Autor Tópico: Escândalo Betfair Poker  (Lida 1308 vezes)

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em: 08 de Fevereiro de 2008, 14:42
Não sei se isto já tinha sido aqui falado...

Betfair Pays Out - Software Glitch Revealed
Jan 15th, 2008

Between 3 AM and 6 AM this morning, a glitch was discovered on Betfair Poker.

The Sit 'n Go payouts developed a glitch immediately after the site ran a software upgrade. Betfair's "6-Pack" Sit 'n Go's were not only paying the top two places, but also ALL the remaining entrants; all entrants were being paid 2nd place money, regardless of where they placed.

Obviously, it did not take long for players to realize what was happening - groups quickly filled all the highest buy-in Sit 'n Go's and began to go all-in every hand. An organized effort was established with a small group of twenty players exploiting the glitch, and as the night progressed, others quickly realized the situation and began to profit as well.
Betfair finally became aware of the problem around 6 AM. One report estimates the losses at over $1.7 million pounds, making this quite a fiasco for Betfair.

Many players who took advantage of the glitch instantly, withdrew their newfound wealth via Paypal. Paypal has frozen many accounts, but some players were able to cash out and escape with their ill gotten gains prior to being discovered.
This information was linked on the Betfair forums in a few threads, but at last check, they have been removed by management, leaving the public to wonder if Betfair is attempting to hide the scandal.

Artigo interessante que encontrei num blogue sobre apostas relativamente a esse caso...

On the small matter of collusion in online poker

What are the issues raised by the Betfair Poker Scandal?

Firstly, there is the question of collusion and just how endemic it is in the poker industry.

Many poker companies, through forums and sponsored events, foster a community amotsphere, whereby players on their websites often become close intimate pals. This, it has been alleged to us, often leads to the sharing of "knowledge" during poker games, with information typically being shared using MSN Messenger. Collusion of this type, may extend to a situation, whereby players will reveal their hands to each other, so as to stiff an innocent third party. This is of course cheating, pure and simple, and is therefore a matter for the UK's Gambling Commission; or indeed, the other respective gambling authorities.

We have been told that this practice takes places on many of the leading poker tables and it is actually difficult to see how it can be stopped.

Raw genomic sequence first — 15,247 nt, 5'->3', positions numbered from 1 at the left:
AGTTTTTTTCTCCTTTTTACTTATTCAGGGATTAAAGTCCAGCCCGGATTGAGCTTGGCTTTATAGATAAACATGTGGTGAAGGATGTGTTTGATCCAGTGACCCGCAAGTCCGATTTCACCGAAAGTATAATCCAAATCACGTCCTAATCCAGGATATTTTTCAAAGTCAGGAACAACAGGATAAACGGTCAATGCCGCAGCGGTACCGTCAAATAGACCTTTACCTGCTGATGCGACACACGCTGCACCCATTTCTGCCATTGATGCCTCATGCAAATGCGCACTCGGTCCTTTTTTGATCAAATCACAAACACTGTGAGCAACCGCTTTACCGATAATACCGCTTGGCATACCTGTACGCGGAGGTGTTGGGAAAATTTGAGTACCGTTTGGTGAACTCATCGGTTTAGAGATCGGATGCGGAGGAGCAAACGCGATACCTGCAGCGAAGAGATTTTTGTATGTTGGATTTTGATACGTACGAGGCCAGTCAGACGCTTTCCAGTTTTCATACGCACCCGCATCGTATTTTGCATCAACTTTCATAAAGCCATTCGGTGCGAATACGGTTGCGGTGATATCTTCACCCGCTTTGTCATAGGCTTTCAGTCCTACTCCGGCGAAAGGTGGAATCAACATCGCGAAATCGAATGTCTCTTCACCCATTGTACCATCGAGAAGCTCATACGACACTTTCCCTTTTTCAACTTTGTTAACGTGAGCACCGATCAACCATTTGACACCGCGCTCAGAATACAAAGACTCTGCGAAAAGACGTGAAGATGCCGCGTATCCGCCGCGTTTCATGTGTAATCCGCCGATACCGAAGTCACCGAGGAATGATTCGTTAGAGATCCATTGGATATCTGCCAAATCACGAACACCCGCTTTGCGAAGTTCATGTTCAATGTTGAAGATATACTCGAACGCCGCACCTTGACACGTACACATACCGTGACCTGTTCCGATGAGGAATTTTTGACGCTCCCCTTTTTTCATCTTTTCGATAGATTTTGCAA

Then there is the question of what crime was actually committed by the Betfair Scandal players?

Section 1 of the 1996 Theft Act amends Section 15 of the 1968 Act by introducing, as section 15A, the new offence of obtaining a money transfer by deception. The new offence involves a money transfer, which it defines as occurring when a debit of money is made to one account, a credit of money is made to another and the two transactions are causally linked. It is declared to be immaterial in particular whether the amount credited and the amount debited are the same, whether or not there is a delay in the process by which the money is transferred, whether either of the accounts involved is overdrawn before or after the money transfer is effected and whether the money transfer is by cheque or by any other method.

Section 2 provides for a new offence of dishonestly retaining a wrongful credit, which becomes section 24A of the 1968 Act. A person will be guilty of this offence if he or she knows, or believes that a wrongful credit has been made to his or her account or to an account in which he or she has an interest ( for example, a joint bank account ) and dishonestly fails to take action to cancel that credit. At most, it could be said that the person who knowingly receives a mistaken credit transfer and who retains it commits a section 1 theft. A person who dishonestly handles cash drawn from an account which has been credited in circumstances amounting to an offence under section 24A can be convicted of handling stolen goods.

If D1 were to obtain a transfer of funds from another's, V's, account by way of knowinly practising a deception, e.g. by exploiting a glitch in a bank's cash machine software, then not only will D1 be guilty of forgery, but also of obtaining a money transfer by deception, contrary to section 15A of the 1968 Act. If D1 retains the amount in his account, he also commits the offence of dishonestly retaining a wrongful credit, contrary to section 24A.

It is in the best interest of all parties that the money is returned to Betfair, not least, because any Court action would be likely to lift the lid on the unsavoury matter of collusion in online poker. And lifting the lid on what is a very unseemly practice indeed, may be enough to kill the online poker industry stone dead overnight.

Our source, who spoke on the grounds that they remained nameless, told us;

"People were quick to condemn Absolute Poker, when its poker scandal broke. However, it was all a bit two faced, as anybody who is anybody in the online poker world, knows that collusion takes place at various levels. The people who do it, may think it is a bit of fun, but it is of course cheating, with an economic cost to those players that are not party to the fact that it is going on. It is a question of, you sit at a table and think that you have five separate opponents, when in reality you may only have one."


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em: 08 de Fevereiro de 2008, 14:45

Que bronca. Vou ter de ler isto melhor :shock:
"A running world is a peaceful world."
"A sporting world is an enjoyable world."

Eliud Kipchoge in  Laureus'19


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